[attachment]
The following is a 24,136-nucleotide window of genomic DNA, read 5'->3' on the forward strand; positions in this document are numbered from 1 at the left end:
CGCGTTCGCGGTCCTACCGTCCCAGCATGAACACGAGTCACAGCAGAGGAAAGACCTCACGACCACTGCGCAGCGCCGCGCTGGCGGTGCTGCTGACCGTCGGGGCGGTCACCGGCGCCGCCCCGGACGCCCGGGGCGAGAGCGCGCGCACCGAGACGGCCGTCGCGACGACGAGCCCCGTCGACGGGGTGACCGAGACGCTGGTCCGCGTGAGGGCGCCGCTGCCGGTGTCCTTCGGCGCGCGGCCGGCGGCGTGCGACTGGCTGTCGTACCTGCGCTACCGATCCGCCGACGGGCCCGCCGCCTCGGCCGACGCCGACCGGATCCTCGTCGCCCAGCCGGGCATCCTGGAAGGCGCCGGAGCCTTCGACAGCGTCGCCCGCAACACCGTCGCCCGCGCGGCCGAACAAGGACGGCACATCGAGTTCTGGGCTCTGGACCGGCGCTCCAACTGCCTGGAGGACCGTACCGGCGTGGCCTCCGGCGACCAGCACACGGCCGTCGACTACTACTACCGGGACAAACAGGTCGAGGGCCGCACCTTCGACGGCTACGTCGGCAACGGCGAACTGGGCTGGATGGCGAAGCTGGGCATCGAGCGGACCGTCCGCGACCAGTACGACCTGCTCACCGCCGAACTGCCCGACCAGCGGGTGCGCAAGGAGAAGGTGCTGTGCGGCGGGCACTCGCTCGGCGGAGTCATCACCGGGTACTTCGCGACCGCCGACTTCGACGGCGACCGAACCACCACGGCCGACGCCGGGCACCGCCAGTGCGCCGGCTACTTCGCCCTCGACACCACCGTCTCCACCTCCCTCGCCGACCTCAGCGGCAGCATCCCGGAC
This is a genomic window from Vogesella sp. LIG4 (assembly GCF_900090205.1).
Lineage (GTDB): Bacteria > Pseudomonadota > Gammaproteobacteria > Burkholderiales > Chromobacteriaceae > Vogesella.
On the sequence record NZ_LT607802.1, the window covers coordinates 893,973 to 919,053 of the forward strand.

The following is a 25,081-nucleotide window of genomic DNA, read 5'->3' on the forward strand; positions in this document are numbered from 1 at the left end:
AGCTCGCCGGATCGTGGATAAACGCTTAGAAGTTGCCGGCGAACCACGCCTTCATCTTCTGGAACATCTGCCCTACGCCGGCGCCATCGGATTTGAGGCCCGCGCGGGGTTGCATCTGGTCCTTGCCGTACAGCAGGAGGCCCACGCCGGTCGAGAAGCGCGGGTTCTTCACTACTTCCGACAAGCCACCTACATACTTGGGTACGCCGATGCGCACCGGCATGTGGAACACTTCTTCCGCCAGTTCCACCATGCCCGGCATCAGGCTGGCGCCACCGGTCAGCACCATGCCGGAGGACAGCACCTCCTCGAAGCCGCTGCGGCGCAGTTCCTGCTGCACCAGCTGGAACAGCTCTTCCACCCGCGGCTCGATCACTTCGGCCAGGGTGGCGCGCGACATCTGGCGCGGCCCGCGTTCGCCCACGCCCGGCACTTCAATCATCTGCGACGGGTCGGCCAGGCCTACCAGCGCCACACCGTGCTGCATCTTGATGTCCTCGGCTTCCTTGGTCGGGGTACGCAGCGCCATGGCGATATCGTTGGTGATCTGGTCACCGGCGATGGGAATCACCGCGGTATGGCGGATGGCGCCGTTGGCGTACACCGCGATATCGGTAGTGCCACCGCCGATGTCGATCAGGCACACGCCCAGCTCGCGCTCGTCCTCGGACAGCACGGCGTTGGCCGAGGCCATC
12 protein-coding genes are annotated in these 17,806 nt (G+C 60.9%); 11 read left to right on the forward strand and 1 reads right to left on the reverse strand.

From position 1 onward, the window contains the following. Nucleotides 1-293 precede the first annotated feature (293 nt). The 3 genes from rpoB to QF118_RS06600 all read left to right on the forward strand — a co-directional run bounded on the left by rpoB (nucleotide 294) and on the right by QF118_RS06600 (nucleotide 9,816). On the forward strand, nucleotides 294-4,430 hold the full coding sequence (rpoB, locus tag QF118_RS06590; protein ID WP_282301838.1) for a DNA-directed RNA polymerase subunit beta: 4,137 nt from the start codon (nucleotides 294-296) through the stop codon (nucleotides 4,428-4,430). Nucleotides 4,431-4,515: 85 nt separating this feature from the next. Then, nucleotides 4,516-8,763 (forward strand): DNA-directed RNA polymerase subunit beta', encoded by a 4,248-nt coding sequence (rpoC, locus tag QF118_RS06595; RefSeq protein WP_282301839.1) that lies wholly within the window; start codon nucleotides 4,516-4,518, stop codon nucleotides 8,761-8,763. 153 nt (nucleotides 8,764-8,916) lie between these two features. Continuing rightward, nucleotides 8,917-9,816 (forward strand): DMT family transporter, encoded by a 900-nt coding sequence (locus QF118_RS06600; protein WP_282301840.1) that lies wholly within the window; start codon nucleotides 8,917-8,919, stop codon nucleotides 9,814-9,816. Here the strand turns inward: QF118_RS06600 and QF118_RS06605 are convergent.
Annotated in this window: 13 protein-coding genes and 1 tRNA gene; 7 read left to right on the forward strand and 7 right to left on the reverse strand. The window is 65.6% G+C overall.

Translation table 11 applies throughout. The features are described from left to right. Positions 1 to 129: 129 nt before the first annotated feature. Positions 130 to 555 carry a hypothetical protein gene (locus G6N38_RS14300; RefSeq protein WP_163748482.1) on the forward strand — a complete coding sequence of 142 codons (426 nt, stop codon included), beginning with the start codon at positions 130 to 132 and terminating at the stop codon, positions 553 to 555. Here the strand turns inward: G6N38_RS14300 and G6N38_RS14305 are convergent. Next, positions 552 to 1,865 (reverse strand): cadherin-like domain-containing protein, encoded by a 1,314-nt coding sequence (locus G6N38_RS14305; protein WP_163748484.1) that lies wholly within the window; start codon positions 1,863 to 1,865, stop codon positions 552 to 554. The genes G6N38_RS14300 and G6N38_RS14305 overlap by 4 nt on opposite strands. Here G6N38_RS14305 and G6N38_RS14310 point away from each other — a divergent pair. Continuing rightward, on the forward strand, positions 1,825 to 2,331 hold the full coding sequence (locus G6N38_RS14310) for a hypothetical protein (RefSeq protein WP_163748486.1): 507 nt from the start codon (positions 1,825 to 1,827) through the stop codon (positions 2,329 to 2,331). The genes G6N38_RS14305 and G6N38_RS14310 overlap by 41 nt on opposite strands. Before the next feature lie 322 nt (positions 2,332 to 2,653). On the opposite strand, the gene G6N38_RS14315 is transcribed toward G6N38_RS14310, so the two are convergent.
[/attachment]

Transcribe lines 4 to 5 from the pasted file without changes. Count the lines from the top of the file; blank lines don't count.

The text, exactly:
Lineage (GTDB): Bacteria > Pseudomonadota > Gammaproteobacteria > Burkholderiales > Chromobacteriaceae > Vogesella.
On the sequence record NZ_LT607802.1, the window covers coordinates 893,973 to 919,053 of the forward strand.